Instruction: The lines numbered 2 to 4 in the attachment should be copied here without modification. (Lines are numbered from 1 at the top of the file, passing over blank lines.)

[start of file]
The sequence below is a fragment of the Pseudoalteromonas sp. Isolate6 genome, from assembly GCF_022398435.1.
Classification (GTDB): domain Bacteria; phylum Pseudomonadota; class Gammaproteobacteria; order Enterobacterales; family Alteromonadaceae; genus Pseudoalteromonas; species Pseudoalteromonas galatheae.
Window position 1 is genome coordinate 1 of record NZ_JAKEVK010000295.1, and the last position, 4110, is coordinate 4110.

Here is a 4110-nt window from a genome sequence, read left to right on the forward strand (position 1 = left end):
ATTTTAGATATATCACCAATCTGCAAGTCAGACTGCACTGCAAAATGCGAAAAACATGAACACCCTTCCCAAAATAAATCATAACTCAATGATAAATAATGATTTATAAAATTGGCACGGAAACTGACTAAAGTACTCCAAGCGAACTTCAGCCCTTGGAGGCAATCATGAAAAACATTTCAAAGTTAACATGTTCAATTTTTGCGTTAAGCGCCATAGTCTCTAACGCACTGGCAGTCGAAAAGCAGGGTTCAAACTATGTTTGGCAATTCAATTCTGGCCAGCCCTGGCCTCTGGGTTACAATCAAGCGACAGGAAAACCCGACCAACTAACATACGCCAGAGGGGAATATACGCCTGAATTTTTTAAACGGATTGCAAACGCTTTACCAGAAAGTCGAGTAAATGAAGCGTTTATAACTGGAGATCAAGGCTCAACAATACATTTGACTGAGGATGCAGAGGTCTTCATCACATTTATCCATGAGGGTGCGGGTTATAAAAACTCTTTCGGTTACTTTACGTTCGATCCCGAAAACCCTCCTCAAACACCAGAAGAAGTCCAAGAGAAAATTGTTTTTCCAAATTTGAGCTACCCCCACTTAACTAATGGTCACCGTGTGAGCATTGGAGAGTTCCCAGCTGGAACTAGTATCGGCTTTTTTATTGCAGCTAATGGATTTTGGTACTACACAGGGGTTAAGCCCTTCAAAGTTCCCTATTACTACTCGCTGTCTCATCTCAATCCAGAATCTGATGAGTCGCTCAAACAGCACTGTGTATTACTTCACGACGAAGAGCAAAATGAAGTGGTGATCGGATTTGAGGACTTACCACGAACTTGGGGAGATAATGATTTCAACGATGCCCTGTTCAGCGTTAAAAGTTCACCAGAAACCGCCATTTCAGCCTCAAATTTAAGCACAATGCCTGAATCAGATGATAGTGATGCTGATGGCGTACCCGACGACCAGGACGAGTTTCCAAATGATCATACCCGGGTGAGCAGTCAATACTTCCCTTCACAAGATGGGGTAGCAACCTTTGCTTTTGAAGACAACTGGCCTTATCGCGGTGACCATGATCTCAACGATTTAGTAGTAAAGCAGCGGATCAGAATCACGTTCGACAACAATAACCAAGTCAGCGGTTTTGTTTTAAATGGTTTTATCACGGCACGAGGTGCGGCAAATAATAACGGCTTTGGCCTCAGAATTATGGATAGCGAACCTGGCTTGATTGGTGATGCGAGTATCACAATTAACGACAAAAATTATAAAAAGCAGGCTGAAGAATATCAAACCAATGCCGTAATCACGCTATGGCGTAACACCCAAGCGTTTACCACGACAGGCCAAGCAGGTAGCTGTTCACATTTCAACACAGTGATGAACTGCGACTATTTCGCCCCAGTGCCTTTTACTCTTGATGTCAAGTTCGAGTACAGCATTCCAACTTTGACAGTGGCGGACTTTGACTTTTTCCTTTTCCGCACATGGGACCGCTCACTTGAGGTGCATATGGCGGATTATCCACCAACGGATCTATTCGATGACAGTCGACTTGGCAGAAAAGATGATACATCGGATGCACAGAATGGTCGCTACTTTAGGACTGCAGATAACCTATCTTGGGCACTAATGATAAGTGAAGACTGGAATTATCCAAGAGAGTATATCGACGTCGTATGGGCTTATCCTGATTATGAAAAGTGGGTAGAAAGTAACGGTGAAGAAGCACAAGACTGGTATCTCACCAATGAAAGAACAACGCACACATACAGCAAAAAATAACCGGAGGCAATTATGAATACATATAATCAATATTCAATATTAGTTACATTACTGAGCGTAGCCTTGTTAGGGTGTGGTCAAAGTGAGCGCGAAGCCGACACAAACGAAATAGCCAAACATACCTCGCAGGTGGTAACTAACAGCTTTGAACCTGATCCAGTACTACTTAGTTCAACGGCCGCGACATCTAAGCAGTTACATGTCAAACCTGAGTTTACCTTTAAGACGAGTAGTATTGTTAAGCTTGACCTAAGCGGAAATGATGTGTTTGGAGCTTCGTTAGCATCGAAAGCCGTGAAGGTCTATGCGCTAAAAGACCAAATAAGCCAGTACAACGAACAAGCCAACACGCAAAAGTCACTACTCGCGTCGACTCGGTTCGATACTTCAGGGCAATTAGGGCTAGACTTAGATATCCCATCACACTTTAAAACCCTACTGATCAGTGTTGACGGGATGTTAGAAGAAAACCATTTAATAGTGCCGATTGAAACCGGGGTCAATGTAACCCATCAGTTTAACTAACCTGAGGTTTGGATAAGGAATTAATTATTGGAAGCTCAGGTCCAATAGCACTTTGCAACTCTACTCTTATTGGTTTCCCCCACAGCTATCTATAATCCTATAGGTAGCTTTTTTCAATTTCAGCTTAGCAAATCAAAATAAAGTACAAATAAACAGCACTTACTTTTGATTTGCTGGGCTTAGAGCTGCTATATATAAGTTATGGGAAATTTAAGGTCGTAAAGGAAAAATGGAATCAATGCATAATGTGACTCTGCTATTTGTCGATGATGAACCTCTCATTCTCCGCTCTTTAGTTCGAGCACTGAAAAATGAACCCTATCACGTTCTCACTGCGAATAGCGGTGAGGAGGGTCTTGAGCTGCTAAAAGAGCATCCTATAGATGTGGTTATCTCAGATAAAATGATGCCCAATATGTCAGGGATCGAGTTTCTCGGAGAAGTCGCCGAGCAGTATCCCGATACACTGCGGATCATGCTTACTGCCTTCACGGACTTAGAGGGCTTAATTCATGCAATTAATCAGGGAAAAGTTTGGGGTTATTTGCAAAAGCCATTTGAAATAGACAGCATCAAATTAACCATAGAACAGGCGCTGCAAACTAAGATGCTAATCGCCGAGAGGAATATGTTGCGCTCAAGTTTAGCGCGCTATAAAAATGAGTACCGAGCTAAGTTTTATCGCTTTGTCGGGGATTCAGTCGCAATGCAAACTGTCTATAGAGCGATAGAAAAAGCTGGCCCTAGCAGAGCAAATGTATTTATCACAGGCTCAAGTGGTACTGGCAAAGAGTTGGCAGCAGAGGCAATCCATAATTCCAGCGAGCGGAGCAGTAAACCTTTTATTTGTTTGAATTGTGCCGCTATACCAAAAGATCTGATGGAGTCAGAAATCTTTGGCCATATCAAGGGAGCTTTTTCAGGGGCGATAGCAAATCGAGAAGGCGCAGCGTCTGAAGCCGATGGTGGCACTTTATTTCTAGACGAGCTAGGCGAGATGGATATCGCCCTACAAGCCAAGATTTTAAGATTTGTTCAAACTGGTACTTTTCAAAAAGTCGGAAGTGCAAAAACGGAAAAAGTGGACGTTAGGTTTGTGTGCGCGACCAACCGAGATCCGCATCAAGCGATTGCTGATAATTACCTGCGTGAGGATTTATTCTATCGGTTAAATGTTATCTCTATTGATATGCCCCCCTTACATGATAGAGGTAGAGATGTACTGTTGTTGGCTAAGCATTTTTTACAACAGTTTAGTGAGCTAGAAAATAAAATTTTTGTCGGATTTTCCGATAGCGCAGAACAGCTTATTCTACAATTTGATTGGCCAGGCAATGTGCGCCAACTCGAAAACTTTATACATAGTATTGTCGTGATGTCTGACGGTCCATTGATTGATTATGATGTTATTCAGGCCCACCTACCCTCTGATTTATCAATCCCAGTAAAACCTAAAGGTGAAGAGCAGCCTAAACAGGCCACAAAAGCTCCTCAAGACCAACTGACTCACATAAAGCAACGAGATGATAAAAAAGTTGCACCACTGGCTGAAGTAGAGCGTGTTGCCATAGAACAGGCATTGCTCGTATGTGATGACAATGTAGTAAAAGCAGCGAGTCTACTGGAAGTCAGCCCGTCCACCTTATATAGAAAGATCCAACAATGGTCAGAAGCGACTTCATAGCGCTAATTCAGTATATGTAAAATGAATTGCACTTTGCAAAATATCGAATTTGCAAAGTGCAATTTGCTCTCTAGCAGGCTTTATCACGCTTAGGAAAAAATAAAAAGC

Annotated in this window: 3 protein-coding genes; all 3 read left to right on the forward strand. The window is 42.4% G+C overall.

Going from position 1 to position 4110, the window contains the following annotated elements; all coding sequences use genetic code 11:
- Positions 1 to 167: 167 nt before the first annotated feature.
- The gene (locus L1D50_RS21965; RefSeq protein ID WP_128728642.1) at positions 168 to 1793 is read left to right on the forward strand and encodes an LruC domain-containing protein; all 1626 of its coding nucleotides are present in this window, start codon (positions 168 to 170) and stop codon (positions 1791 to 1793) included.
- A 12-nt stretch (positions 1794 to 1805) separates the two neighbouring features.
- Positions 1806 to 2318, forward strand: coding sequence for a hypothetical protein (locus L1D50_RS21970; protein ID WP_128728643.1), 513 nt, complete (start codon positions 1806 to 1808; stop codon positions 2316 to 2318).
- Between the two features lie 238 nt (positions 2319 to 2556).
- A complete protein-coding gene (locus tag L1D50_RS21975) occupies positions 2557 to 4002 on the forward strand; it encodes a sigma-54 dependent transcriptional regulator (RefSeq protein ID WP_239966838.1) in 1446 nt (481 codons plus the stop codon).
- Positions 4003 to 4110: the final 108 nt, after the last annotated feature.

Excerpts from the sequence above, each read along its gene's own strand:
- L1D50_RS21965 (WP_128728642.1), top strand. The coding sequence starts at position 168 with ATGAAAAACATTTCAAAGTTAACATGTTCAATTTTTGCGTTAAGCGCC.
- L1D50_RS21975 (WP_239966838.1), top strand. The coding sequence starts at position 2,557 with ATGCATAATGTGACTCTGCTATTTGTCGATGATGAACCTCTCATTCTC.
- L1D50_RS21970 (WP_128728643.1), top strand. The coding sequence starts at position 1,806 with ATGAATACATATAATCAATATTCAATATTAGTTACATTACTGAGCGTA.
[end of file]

Classification (GTDB): domain Bacteria; phylum Pseudomonadota; class Gammaproteobacteria; order Enterobacterales; family Alteromonadaceae; genus Pseudoalteromonas; species Pseudoalteromonas galatheae.
Window position 1 is genome coordinate 1 of record NZ_JAKEVK010000295.1, and the last position, 4110, is coordinate 4110.

Here is a 4110-nt window from a genome sequence, read left to right on the forward strand (position 1 = left end):